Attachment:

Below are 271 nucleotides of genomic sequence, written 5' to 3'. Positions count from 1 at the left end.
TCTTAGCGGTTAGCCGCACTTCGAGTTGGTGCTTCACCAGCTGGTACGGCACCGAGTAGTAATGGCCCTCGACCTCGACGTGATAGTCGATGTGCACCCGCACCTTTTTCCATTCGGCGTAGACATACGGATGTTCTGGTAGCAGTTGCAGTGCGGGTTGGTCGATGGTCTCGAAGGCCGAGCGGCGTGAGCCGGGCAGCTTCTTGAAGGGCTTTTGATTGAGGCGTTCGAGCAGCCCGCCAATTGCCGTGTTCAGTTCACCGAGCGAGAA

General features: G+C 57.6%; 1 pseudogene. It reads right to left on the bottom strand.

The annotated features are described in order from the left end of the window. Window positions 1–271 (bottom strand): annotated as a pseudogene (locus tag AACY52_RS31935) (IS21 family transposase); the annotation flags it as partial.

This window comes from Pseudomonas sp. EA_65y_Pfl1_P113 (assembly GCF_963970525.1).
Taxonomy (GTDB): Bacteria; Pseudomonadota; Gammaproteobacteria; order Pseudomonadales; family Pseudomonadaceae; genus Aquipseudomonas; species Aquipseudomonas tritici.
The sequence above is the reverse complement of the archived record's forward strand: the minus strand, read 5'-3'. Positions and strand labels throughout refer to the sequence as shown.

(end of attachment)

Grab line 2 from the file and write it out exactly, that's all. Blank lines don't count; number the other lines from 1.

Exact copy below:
TCTTAGCGGTTAGCCGCACTTCGAGTTGGTGCTTCACCAGCTGGTACGGCACCGAGTAGTAATGGCCCTCGACCTCGACGTGATAGTCGATGTGCACCCGCACCTTTTTCCATTCGGCGTAGACATACGGATGTTCTGGTAGCAGTTGCAGTGCGGGTTGGTCGATGGTCTCGAAGGCCGAGCGGCGTGAGCCGGGCAGCTTCTTGAAGGGCTTTTGATTGAGGCGTTCGAGCAGCCCGCCAATTGCCGTGTTCAGTTCACCGAGCGAGAA